Sizewell: Nuclear bosses welcome Weightman report on Fukushima
PUBLISHED: 17:54 11 October 2011
ENERGY bosses have today reiterated their commitment to building a new nuclear power station in Suffolk after a report on the Fukushima disaster found no reason to curb the use of reactors.
The review, led by chief nuclear inspector Mike Weightman, examined the lessons which could be learnt from the Japanese crisis.
It found that there was no reason to curtail the operation of nuclear sites operating in the UK and there are no fundamental weaknesses in the licensing regime or safety assessment principles.
It means that French owned EDF can now push ahead with its plans to build Sizewell C - one of eight sites the Government has confirmed is suitable for new nuclear plants.
Vincent de Rivaz, chief executive of EDF, said: “Britain needs new nuclear to tackle the three challenges of keeping the lights on, keeping prices affordable and reducing emissions.
“We will build more than just a nuclear power station. The project’s legacy will contribute to a strong economic future by restarting a nuclear construction industry after a gap of nearly 20 years and creating jobs and business opportunities for decades to come, as well as affordable, secure and clean electricity for homes and businesses.”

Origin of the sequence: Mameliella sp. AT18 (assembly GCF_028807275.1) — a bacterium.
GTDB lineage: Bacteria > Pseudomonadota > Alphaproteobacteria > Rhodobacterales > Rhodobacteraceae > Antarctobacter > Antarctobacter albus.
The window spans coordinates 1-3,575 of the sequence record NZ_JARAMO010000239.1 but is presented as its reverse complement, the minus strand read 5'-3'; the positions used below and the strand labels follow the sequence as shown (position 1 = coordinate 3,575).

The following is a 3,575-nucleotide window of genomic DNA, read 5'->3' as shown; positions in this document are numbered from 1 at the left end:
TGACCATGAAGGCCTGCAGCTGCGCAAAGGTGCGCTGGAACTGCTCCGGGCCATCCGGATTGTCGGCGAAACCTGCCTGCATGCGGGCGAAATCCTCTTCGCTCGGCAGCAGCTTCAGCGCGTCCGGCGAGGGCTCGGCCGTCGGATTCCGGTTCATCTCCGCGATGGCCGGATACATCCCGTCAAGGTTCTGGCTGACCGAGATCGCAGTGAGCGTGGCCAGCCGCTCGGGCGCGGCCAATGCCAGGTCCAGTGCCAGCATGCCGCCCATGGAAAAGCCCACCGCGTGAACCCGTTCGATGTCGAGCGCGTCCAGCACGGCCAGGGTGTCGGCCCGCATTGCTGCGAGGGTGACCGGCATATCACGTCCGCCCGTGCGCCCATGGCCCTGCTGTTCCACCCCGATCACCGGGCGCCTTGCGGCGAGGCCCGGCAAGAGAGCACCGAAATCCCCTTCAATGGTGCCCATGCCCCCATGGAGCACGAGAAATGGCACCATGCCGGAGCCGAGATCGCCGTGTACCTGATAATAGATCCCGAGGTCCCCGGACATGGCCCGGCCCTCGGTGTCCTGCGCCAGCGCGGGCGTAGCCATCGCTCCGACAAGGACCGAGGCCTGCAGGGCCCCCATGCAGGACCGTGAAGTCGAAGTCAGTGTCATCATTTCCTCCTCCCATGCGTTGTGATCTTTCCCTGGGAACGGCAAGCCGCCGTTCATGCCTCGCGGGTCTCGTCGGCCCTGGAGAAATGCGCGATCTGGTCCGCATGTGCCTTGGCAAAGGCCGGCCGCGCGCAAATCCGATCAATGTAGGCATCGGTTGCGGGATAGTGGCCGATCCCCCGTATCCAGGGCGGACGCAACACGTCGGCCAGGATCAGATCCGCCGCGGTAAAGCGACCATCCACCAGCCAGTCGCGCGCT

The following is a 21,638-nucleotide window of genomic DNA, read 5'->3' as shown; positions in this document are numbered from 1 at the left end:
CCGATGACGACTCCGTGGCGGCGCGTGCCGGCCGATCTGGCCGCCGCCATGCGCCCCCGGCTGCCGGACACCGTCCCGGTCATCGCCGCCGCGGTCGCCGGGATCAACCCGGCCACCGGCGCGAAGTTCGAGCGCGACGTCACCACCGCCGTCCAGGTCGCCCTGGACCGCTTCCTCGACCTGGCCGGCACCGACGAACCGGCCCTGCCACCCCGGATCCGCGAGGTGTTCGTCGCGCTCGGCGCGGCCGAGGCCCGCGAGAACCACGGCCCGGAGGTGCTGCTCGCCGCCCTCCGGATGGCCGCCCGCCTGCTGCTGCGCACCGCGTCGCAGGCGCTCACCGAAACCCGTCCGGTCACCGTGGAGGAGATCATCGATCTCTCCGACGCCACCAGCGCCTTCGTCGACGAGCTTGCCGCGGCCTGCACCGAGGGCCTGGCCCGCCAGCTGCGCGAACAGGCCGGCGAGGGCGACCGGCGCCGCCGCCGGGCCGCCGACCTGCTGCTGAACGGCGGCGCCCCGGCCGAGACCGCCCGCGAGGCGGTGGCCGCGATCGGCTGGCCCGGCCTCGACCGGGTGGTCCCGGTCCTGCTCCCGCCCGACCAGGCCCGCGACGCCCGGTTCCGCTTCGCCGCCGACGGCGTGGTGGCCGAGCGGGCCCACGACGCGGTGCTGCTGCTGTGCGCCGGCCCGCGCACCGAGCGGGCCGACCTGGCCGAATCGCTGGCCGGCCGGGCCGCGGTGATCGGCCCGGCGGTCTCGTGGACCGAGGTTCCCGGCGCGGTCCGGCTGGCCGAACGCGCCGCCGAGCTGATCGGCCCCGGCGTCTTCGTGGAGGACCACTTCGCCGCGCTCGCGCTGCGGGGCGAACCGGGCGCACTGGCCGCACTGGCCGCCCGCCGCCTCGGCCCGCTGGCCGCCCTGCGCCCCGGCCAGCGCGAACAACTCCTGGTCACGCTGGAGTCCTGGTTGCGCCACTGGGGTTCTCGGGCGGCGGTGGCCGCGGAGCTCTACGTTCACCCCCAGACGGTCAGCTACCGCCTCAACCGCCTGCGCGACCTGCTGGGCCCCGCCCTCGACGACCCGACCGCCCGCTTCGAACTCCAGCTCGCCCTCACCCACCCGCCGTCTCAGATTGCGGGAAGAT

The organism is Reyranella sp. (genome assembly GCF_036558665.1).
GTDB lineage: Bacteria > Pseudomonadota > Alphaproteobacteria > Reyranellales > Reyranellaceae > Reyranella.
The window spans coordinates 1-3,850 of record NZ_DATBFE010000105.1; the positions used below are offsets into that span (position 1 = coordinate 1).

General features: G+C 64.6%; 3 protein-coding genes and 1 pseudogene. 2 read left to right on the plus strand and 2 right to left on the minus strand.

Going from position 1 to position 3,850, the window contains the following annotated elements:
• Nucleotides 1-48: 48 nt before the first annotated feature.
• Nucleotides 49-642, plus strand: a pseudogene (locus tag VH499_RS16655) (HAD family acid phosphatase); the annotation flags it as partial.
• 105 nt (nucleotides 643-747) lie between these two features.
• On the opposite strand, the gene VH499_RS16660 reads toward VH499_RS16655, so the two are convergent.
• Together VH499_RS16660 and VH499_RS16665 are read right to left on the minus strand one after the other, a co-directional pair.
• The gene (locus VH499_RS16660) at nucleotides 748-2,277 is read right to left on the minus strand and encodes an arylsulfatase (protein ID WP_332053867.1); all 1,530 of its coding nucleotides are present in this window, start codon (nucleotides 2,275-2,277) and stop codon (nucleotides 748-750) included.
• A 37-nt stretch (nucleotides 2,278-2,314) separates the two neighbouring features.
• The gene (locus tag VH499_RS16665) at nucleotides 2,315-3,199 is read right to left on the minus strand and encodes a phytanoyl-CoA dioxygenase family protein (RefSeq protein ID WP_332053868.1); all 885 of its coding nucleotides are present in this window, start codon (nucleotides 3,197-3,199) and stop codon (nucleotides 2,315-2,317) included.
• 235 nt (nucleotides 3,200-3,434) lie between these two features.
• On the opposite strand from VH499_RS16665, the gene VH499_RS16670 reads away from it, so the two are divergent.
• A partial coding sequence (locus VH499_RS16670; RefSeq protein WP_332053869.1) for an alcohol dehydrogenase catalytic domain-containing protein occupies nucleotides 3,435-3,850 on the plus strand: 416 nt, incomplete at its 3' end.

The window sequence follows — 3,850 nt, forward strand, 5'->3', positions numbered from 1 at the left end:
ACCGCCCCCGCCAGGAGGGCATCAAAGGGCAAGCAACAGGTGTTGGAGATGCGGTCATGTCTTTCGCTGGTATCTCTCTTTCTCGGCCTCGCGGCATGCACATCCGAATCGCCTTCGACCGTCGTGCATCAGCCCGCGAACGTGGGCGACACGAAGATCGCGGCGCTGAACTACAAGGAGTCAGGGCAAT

The report was commissioned by government following the nuclear disaster at Fukushima earlier this year.
Its aim was to establish whether safety standards and procedures in the UK nuclear industry were sufficient to avoid an occurrence like that in Japan.
Dr Weightman, chief nuclear inspector at the Office for Nuclear Regulation (ONR), said he was confident UK nuclear facilities have no fundamental safety weaknesses.
But anti-nuclear campaigners described the report as a “whitewash” claiming it ignored fundamental safety issues.
Charles Barnett, chairman of the Shutdown Sizewell Campaign, said: “What will have to happen before action is taken? You would think Fukushima was a wake up call. Nuclear technology is unforgiving and should not be pursued. The answer is the non polluting renewables.”
There are 38 recommendations in the report, including reviewing the reliance on off-site infrastructure such as the power grid in the case of a disaster, and looking at flooding studies to make sure nuclear sites are sufficiently protected.
But the final review did not find any significant defects in the UK’s approach to nuclear regulation.
Energy secretary Chris Huhne said: “The report makes clear that the UK has one of the best nuclear safety regimes in the world, and that nuclear power can go on powering homes and businesses across the UK, as well as supporting jobs.”
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